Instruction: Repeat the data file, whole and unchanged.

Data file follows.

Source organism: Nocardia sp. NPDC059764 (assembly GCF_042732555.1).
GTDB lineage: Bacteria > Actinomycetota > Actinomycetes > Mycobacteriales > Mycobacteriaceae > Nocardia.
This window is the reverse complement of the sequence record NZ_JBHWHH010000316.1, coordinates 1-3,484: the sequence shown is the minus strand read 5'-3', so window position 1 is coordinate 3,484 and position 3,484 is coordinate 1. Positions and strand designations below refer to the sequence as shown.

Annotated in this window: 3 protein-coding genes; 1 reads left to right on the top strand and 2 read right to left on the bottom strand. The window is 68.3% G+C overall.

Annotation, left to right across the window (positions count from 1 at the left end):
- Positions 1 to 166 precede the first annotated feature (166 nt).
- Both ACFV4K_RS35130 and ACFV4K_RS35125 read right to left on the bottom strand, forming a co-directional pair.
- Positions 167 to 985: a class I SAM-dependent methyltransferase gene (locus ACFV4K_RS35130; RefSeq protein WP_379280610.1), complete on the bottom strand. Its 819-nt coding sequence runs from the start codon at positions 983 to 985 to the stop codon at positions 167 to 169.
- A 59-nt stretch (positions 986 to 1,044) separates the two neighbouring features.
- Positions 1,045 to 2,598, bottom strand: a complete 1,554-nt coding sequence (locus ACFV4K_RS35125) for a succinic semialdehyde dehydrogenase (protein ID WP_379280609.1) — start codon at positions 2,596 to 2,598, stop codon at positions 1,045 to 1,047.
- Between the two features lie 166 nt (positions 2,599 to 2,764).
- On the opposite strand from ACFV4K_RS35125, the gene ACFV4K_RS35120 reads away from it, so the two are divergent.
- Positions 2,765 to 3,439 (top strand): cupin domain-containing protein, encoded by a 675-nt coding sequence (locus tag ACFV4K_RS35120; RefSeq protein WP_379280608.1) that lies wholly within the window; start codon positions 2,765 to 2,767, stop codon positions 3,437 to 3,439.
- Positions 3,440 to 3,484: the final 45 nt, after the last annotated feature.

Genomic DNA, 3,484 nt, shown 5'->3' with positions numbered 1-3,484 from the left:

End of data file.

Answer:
Source organism: Nocardia sp. NPDC059764 (assembly GCF_042732555.1).
GTDB lineage: Bacteria > Actinomycetota > Actinomycetes > Mycobacteriales > Mycobacteriaceae > Nocardia.
This window is the reverse complement of the sequence record NZ_JBHWHH010000316.1, coordinates 1-3,484: the sequence shown is the minus strand read 5'-3', so window position 1 is coordinate 3,484 and position 3,484 is coordinate 1. Positions and strand designations below refer to the sequence as shown.

Annotated in this window: 3 protein-coding genes; 1 reads left to right on the top strand and 2 read right to left on the bottom strand. The window is 68.3% G+C overall.

Annotation, left to right across the window (positions count from 1 at the left end):
- Positions 1 to 166 precede the first annotated feature (166 nt).
- Both ACFV4K_RS35130 and ACFV4K_RS35125 read right to left on the bottom strand, forming a co-directional pair.
- Positions 167 to 985: a class I SAM-dependent methyltransferase gene (locus ACFV4K_RS35130; RefSeq protein WP_379280610.1), complete on the bottom strand. Its 819-nt coding sequence runs from the start codon at positions 983 to 985 to the stop codon at positions 167 to 169.
- A 59-nt stretch (positions 986 to 1,044) separates the two neighbouring features.
- Positions 1,045 to 2,598, bottom strand: a complete 1,554-nt coding sequence (locus ACFV4K_RS35125) for a succinic semialdehyde dehydrogenase (protein ID WP_379280609.1) — start codon at positions 2,596 to 2,598, stop codon at positions 1,045 to 1,047.
- Between the two features lie 166 nt (positions 2,599 to 2,764).
- On the opposite strand from ACFV4K_RS35125, the gene ACFV4K_RS35120 reads away from it, so the two are divergent.
- Positions 2,765 to 3,439 (top strand): cupin domain-containing protein, encoded by a 675-nt coding sequence (locus tag ACFV4K_RS35120; RefSeq protein WP_379280608.1) that lies wholly within the window; start codon positions 2,765 to 2,767, stop codon positions 3,437 to 3,439.
- Positions 3,440 to 3,484: the final 45 nt, after the last annotated feature.

Genomic DNA, 3,484 nt, shown 5'->3' with positions numbered 1-3,484 from the left: